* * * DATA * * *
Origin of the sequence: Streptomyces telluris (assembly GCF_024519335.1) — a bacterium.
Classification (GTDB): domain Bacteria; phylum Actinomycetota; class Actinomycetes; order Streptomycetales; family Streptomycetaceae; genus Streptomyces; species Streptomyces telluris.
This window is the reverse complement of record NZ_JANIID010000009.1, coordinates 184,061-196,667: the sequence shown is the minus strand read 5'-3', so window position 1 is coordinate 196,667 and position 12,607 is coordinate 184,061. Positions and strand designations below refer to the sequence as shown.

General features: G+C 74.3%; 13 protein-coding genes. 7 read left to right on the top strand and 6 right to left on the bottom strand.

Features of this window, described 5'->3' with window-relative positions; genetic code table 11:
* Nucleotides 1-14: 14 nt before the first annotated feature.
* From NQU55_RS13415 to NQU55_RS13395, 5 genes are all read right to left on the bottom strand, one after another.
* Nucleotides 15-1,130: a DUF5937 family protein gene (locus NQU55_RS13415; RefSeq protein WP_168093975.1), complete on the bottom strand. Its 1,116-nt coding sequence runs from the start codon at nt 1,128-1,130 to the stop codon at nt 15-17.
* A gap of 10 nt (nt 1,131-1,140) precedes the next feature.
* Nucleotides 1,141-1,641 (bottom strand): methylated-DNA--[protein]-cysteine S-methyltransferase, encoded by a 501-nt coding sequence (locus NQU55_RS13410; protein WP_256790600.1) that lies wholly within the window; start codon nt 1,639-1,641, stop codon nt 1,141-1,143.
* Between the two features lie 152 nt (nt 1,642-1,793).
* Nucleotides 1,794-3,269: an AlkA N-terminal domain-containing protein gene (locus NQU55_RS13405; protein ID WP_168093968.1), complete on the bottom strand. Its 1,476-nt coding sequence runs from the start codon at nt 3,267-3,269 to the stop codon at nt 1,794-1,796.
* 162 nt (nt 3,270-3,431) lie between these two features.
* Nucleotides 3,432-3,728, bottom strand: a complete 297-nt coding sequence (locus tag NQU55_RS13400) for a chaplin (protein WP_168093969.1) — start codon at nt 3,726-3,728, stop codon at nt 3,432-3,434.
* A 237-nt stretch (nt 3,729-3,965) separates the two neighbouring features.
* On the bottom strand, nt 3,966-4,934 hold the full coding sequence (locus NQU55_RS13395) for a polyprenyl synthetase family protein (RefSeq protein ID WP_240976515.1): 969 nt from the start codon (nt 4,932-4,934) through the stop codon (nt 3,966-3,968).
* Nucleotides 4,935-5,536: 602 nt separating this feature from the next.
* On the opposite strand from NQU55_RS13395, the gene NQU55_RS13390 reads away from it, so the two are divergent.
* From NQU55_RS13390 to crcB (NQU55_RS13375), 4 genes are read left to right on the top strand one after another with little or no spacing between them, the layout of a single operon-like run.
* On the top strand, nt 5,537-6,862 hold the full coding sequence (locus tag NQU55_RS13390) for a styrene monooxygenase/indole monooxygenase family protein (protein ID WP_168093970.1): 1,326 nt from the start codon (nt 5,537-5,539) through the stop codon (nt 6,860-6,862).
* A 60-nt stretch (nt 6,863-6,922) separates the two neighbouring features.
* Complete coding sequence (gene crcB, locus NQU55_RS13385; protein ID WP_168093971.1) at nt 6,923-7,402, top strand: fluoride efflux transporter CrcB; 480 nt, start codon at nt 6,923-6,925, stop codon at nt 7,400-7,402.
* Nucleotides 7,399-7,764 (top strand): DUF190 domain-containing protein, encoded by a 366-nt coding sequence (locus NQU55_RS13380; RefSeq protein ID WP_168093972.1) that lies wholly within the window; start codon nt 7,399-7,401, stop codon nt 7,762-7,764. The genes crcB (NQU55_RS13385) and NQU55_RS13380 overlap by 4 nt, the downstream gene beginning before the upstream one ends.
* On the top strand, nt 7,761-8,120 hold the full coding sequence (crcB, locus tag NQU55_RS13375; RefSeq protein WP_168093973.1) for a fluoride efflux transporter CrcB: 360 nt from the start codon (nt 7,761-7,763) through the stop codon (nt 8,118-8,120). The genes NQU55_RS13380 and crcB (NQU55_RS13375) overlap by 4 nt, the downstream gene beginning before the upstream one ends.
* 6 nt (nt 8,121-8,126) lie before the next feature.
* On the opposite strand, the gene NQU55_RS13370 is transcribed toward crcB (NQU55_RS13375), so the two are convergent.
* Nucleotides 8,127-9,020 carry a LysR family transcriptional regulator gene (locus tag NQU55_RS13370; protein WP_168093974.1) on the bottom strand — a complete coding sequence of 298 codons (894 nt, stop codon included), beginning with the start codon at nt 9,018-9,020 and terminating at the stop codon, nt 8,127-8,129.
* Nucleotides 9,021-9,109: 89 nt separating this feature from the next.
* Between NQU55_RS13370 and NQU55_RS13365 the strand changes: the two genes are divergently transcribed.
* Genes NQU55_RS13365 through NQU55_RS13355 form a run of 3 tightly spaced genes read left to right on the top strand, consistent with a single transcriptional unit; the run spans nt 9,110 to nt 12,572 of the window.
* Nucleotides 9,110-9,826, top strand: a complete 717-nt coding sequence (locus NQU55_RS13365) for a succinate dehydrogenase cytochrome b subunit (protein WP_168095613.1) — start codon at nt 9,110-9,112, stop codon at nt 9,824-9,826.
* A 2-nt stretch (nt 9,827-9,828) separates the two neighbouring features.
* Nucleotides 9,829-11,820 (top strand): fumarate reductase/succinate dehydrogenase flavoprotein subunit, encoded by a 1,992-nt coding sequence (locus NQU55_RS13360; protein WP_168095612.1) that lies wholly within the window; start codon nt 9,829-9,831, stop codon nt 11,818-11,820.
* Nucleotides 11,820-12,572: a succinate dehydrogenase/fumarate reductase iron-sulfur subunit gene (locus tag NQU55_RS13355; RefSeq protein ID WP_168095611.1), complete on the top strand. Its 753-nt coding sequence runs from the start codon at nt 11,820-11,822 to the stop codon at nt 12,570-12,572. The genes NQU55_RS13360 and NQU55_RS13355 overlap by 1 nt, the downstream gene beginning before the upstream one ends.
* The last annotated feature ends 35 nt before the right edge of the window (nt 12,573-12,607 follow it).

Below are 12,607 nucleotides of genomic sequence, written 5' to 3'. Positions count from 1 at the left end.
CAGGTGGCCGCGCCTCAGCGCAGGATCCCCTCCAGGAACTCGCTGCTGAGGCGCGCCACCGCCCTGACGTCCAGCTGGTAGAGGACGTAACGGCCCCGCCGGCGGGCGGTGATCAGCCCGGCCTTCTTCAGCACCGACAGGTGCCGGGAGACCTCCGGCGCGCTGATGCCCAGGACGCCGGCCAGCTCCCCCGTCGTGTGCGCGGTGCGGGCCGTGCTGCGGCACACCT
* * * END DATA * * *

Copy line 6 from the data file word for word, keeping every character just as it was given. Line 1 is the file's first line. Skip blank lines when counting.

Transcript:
* Nucleotides 1-14: 14 nt before the first annotated feature.